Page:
The innate immune system is our first line of defense against viruses, bacteria, and cancer cells. How the innate immune system regulates itself is poorly understood, but we do know that over-activation of innate immunity can cause autoimmune diseases (e.g. lupus and gout) and neurodegenerative diseases (e.g. multiple sclerosis). Worryingly, most current modulators of innate immunity, such as attenuated bacteria, alum crystals, and steroids, are broad, non-specific, and poorly characterized. Thus, while strategies to modulate innate immune defense mechanisms have strong therapeutic potential, such interventions require deep understanding of their molecular underpinnings and their resulting effects on human physiology. I propose to exploit my interdisciplinary training in chemical biology and innate immunology to drastically increase the cure rates for human cancers by expanding our molecular understanding of innate immunity, which has lagged behind the pack of current immunotherapeutic strategies for treating cancer. I am captivated by the recently discovered innate immune second messenger 2'3'-cGAMP, which is immediately synthesized in the cytosol upon viral infection to elicit downstream immune responses. During my postdoctoral research, my hypothesis that 2'3'-cGAMP has anti-cancer therapeutic potential led me to develop stable, degradation-resistant analogs that caused remarkable tumor shrinkage in mouse models and are currently being tested in clinical trials by a pharmaceutical company. To preemptively learn how to minimize the adverse effects of 2'3'-cGAMP analogs in humans, I propose to characterize how 2'3'-cGAMP is regulated, either by active transport or enzymatic inactivation. We will illuminate how 2'3'-cGAMP, a small molecule with two negative charges, crosses the cell membrane and why its dominant hydrolase (ENPP1) is extracellular even though 2'3'-cGAMP only functions in the cytosol. We will also develop tool compounds to pharmacologically manipulate 2'3'-cGAMP transport and metabolism and to test their physiological roles in real disease settings. By dramatically increasing our knowledge of key molecular mechanisms that control 2'3'-cGAMP compartmentalization and physiology, both in cell-culture models and in disease models, the proposed high-risk, high-reward investigations will set the stage for developing effective strategies to manipulate these mechanisms, thus revolutionizing our paradigm for cancer immunotherapy.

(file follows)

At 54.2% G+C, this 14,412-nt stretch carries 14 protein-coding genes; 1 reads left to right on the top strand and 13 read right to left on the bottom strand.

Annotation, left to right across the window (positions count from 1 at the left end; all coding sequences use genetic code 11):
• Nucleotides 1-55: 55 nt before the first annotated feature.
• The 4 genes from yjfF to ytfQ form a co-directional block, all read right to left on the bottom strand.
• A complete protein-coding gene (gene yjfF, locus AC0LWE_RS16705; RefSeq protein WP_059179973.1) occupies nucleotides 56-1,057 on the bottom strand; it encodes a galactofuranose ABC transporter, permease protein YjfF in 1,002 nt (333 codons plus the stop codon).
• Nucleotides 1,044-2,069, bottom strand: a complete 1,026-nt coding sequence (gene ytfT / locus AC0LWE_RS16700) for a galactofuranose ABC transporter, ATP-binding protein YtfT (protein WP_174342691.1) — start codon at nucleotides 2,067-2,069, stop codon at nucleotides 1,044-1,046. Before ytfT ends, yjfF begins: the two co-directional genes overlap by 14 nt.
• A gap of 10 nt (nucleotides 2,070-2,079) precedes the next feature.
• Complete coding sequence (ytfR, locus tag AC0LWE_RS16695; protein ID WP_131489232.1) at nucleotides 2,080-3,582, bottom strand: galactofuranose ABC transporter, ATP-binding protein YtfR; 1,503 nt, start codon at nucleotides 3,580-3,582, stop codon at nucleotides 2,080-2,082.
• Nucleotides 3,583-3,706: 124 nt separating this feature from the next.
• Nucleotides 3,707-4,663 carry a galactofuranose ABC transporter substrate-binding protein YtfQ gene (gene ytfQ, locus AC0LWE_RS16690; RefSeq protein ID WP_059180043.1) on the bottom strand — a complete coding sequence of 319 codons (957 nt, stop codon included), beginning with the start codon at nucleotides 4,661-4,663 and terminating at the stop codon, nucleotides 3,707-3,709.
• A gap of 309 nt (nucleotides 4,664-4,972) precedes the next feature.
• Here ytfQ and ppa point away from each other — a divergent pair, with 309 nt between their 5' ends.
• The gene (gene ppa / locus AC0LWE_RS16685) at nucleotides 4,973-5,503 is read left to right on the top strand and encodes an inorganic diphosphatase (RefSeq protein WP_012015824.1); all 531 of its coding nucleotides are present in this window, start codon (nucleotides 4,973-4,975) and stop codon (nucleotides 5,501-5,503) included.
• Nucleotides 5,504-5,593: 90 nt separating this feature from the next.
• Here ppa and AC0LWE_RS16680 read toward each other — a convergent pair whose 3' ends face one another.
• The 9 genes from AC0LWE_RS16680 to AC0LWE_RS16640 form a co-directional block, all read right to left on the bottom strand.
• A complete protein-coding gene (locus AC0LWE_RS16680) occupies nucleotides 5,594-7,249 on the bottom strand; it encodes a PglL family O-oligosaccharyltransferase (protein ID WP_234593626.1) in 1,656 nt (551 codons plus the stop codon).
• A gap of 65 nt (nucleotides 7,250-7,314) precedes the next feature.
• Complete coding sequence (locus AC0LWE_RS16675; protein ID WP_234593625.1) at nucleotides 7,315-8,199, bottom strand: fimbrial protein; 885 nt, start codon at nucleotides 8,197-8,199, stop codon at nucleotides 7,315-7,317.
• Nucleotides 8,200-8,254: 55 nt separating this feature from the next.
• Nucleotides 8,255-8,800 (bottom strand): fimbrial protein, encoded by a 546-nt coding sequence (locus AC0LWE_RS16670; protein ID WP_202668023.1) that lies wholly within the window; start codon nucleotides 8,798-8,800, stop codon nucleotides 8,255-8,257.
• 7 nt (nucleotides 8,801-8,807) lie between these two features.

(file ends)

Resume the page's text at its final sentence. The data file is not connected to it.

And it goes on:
In recent years, the idea of activating the adaptive immune system to cure cancer became a reality when immune checkpoints blocking antibodies (PD-1/PD-L1, CTLA-4 antibodies) cured a significant percentage of terminal cancer patients. However, we still lack critical basic knowledge to allow similar clinical advances using therapies that harness the innate immune system. This project aims to understand how the innate immune system is activated and regulated. The proposed research is at the interface of chemistry and innate immunity. Knowledge gained will be used to develop precise therapeutics to treat viral infection, cancer, and autoimmune diseases.